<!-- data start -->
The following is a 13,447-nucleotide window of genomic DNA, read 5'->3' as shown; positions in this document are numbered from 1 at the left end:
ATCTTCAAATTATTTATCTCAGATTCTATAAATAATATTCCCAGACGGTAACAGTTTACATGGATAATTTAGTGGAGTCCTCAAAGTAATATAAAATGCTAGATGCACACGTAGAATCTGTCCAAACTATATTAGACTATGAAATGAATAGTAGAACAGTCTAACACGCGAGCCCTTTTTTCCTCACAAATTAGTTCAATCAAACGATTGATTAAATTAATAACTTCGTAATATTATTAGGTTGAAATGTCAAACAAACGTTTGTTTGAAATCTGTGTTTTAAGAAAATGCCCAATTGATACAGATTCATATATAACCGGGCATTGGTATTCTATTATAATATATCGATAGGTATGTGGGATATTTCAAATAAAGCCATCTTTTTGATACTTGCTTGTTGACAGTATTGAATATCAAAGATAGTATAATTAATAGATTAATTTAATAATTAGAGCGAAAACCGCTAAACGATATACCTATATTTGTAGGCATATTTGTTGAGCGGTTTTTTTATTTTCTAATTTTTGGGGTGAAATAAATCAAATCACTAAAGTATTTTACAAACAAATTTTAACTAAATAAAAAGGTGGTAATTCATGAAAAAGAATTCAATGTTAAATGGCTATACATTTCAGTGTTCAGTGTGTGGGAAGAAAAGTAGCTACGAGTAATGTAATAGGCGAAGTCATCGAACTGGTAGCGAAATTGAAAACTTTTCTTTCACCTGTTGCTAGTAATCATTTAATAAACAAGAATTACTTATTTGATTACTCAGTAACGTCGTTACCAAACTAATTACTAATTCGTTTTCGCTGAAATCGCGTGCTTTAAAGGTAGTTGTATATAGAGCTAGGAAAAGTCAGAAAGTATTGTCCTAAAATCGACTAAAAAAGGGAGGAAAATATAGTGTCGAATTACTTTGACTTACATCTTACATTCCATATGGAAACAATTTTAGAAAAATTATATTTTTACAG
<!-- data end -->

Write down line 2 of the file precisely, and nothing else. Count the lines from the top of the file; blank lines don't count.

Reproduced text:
ATCTTCAAATTATTTATCTCAGATTCTATAAATAATATTCCCAGACGGTAACAGTTTACATGGATAATTTAGTGGAGTCCTCAAAGTAATATAAAATGCTAGATGCACACGTAGAATCTGTCCAAACTATATTAGACTATGAAATGAATAGTAGAACAGTCTAACACGCGAGCCCTTTTTTCCTCACAAATTAGTTCAATCAAACGATTGATTAAATTAATAACTTCGTAATATTATTAGGTTGAAATGTCAAACAAACGTTTGTTTGAAATCTGTGTTTTAAGAAAATGCCCAATTGATACAGATTCATATATAACCGGGCATTGGTATTCTATTATAATATATCGATAGGTATGTGGGATATTTCAAATAAAGCCATCTTTTTGATACTTGCTTGTTGACAGTATTGAATATCAAAGATAGTATAATTAATAGATTAATTTAATAATTAGAGCGAAAACCGCTAAACGATATACCTATATTTGTAGGCATATTTGTTGAGCGGTTTTTTTATTTTCTAATTTTTGGGGTGAAATAAATCAAATCACTAAAGTATTTTACAAACAAATTTTAACTAAATAAAAAGGTGGTAATTCATGAAAAAGAATTCAATGTTAAATGGCTATACATTTCAGTGTTCAGTGTGTGGGAAGAAAAGTAGCTACGAGTAATGTAATAGGCGAAGTCATCGAACTGGTAGCGAAATTGAAAACTTTTCTTTCACCTGTTGCTAGTAATCATTTAATAAACAAGAATTACTTATTTGATTACTCAGTAACGTCGTTACCAAACTAATTACTAATTCGTTTTCGCTGAAATCGCGTGCTTTAAAGGTAGTTGTATATAGAGCTAGGAAAAGTCAGAAAGTATTGTCCTAAAATCGACTAAAAAAGGGAGGAAAATATAGTGTCGAATTACTTTGACTTACATCTTACATTCCATATGGAAACAATTTTAGAAAAATTATATTTTTACAG